Wednesday, November 16, 2016

I Wish

 I wish you could comprehend a wife's horror at 3 in the morning as I check her husband of 40 years for a pulse and find none. I start CPR anyway, hoping to bring him back, knowing intuitively it is too late. But wanting his wife and family to know everything possible was done to save his life. 

I wish you could read my mind as I respond to a to an EMS call, "What is wrong with the patient? Is it minor or life-threatening? Is the caller really in distress or is he waiting for us with a gun?" 

I wish you could be in the emergency room as a doctor pronounces dead the beautiful five-year old girl that I have been trying to save during the past 25 minutes. Who will never go on her first date or say the words, "I love you Mommy" again. 

I wish you could know the frustration I feel in my cruisers or the cab of the ambulance, with my foot pressing down hard on the pedal, my siren and air blasting again and again, as you fail to yield the right of-way at an intersection or in traffic. BUT when you need us however, your first comment upon our arrival will be, "It took you forever to get here!" or "What took you so long?"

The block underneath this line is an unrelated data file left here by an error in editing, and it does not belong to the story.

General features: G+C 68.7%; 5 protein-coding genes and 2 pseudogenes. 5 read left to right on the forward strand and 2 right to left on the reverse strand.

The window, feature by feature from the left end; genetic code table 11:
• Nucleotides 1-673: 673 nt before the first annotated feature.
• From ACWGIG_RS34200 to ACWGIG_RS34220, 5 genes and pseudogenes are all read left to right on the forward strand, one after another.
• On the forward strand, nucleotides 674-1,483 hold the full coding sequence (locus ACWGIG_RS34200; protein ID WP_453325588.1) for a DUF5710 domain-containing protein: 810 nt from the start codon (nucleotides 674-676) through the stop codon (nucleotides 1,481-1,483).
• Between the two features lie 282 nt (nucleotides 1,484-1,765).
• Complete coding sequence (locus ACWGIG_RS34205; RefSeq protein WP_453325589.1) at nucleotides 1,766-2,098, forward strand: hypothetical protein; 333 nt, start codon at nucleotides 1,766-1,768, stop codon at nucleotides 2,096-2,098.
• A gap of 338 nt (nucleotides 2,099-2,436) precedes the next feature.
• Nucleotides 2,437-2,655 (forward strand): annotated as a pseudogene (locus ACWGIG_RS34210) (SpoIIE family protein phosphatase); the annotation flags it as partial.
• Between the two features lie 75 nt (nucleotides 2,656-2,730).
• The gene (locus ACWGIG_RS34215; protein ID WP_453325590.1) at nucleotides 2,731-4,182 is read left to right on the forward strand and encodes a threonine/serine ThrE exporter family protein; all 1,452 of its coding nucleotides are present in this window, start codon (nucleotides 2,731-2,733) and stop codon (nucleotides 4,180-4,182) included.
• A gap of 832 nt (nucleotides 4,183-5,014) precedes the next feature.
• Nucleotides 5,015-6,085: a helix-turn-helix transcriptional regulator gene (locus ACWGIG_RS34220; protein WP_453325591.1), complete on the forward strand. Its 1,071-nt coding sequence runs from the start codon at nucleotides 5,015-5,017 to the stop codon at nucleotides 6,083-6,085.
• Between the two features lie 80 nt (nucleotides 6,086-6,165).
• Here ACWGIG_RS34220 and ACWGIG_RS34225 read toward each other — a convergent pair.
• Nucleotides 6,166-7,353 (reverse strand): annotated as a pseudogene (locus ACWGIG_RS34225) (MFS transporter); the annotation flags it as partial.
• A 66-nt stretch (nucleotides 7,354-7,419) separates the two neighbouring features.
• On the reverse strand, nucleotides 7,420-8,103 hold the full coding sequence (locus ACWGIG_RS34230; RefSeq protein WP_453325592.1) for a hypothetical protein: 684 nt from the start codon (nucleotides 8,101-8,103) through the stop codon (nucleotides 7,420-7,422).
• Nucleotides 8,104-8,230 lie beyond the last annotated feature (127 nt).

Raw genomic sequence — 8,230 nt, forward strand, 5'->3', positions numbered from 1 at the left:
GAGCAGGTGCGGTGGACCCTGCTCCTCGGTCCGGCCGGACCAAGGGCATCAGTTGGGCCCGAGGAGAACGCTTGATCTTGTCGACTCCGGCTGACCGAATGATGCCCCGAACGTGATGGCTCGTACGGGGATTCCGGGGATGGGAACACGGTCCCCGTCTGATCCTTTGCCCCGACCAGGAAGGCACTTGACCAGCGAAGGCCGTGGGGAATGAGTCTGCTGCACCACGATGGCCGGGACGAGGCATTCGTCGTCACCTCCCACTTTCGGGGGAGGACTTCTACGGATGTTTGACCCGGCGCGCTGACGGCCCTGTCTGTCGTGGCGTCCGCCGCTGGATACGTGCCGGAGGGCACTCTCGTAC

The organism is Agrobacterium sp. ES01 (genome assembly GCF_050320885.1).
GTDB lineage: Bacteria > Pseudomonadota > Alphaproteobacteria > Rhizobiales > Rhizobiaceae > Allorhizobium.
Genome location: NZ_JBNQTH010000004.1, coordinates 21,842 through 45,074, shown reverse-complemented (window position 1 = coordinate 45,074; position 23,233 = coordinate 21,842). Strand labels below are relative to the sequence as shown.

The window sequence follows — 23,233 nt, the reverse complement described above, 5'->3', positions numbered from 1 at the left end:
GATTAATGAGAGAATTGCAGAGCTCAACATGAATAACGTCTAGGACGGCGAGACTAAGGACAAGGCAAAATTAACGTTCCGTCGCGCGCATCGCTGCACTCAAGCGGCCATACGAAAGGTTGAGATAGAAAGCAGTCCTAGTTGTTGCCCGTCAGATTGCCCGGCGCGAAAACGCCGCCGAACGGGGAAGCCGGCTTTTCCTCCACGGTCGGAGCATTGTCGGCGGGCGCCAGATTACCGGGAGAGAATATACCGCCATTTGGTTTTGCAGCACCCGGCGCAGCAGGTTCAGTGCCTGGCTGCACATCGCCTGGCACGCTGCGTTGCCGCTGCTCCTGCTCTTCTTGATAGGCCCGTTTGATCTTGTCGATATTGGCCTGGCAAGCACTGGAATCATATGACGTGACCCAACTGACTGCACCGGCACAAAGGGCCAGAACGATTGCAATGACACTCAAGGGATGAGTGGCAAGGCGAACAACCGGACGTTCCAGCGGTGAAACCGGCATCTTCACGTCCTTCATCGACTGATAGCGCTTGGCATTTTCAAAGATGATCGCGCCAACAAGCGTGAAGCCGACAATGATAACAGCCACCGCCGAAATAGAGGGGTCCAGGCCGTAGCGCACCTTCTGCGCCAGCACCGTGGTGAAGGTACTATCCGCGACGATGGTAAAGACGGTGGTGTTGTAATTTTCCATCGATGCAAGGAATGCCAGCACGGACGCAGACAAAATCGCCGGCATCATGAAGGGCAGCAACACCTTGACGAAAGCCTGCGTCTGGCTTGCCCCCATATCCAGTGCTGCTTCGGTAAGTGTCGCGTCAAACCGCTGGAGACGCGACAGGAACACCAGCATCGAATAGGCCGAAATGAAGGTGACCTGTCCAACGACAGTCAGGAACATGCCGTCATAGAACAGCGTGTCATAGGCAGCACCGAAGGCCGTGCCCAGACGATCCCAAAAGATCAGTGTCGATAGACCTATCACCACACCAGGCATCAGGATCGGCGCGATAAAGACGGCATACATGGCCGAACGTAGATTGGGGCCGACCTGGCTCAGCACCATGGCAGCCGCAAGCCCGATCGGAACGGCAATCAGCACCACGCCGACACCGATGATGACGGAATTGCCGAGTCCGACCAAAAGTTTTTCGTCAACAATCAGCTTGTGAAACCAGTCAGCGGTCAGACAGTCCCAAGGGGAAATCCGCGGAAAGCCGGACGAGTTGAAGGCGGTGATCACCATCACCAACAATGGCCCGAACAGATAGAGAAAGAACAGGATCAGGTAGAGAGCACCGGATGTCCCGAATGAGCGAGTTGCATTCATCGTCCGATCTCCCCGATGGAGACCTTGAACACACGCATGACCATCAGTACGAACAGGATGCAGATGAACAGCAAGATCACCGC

I wish you could know my thoughts as I help extricate a girl of teenage years from the remains of her automobile. What if this was my sister or my friend? What are their parents reaction going to be when they opened the door to find a police officer with hat in hand?" 

I wish you could know how it feels to walk in the back door and greet my parents and family, not having the heart to tell them that I nearly did not come back from the last call.